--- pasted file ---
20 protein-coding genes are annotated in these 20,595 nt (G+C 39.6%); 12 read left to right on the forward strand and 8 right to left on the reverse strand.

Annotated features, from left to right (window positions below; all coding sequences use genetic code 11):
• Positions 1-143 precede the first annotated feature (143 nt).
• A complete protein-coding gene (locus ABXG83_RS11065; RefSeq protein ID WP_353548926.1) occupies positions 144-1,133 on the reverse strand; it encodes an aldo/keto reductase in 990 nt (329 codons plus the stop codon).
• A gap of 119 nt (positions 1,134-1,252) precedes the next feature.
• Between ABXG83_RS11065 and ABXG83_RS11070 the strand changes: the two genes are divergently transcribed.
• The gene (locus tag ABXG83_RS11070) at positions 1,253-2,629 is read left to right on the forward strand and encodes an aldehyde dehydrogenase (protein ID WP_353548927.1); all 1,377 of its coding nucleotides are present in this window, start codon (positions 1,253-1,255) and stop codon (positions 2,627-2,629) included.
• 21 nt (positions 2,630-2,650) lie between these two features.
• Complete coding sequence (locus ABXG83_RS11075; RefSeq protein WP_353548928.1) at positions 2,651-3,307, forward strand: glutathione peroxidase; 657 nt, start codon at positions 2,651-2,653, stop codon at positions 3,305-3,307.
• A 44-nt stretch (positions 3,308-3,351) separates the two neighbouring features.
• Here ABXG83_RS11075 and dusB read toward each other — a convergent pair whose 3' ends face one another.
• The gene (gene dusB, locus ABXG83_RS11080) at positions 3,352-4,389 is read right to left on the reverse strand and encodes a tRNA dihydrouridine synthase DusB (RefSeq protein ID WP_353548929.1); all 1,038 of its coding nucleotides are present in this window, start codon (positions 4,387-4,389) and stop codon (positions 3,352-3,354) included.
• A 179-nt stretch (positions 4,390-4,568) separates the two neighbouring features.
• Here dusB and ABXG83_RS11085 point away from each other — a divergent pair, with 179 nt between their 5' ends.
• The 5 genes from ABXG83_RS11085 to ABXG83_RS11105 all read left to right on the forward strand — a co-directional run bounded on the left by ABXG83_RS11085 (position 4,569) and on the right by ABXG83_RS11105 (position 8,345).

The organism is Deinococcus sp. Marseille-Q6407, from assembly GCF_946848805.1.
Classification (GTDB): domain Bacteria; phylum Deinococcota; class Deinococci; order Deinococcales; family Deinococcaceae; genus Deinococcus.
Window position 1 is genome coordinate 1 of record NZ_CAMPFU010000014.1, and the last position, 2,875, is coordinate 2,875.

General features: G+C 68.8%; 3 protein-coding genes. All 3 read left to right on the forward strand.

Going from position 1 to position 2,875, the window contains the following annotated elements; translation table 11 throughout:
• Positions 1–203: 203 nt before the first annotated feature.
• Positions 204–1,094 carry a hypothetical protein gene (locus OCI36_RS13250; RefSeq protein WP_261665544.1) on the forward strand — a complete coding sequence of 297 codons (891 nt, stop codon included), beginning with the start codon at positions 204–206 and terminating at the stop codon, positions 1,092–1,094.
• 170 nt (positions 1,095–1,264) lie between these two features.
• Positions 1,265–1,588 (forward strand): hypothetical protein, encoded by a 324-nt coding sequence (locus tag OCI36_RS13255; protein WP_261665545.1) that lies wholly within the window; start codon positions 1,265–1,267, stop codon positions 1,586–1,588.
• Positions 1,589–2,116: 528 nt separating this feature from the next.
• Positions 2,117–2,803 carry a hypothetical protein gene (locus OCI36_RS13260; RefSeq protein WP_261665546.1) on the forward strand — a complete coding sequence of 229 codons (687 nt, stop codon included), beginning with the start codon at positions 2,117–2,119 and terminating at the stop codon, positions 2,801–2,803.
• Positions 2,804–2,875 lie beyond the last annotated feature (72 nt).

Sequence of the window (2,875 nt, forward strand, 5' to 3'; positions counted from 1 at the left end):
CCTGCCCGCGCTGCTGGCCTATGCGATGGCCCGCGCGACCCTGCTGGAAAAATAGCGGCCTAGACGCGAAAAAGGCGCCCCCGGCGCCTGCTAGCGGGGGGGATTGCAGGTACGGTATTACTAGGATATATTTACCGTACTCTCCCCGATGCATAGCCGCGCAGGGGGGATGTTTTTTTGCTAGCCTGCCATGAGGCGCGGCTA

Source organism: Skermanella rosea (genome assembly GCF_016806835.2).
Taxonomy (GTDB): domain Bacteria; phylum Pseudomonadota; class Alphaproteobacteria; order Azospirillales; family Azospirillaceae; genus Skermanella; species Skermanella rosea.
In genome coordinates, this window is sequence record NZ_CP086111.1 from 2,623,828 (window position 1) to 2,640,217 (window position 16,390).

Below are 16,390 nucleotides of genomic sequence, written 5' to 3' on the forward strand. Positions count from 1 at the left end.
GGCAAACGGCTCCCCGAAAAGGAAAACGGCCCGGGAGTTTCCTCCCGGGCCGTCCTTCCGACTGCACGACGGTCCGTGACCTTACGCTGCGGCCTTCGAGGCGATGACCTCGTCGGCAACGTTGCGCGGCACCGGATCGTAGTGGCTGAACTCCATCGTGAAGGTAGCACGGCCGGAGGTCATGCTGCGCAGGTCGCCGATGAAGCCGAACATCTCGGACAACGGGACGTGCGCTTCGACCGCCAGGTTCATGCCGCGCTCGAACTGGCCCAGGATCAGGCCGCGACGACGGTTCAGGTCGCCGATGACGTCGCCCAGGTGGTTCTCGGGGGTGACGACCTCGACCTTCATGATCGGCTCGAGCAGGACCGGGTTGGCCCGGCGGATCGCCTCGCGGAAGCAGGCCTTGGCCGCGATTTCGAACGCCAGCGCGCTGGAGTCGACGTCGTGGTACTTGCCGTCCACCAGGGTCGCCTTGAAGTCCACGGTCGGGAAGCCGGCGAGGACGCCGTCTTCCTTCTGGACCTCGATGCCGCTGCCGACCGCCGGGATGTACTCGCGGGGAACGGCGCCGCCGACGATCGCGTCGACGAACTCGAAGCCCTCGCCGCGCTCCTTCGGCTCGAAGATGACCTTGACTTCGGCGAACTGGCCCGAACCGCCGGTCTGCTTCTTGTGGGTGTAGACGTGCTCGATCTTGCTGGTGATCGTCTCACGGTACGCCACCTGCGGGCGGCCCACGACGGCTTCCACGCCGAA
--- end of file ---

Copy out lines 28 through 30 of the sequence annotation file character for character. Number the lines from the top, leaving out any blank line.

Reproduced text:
Sequence of the window (2,875 nt, forward strand, 5' to 3'; positions counted from 1 at the left end):
CCTGCCCGCGCTGCTGGCCTATGCGATGGCCCGCGCGACCCTGCTGGAAAAATAGCGGCCTAGACGCGAAAAAGGCGCCCCCGGCGCCTGCTAGCGGGGGGGATTGCAGGTACGGTATTACTAGGATATATTTACCGTACTCTCCCCGATGCATAGCCGCGCAGGGGGGATGTTTTTTTGCTAGCCTGCCATGAGGCGCGGCTA

Source organism: Skermanella rosea (genome assembly GCF_016806835.2).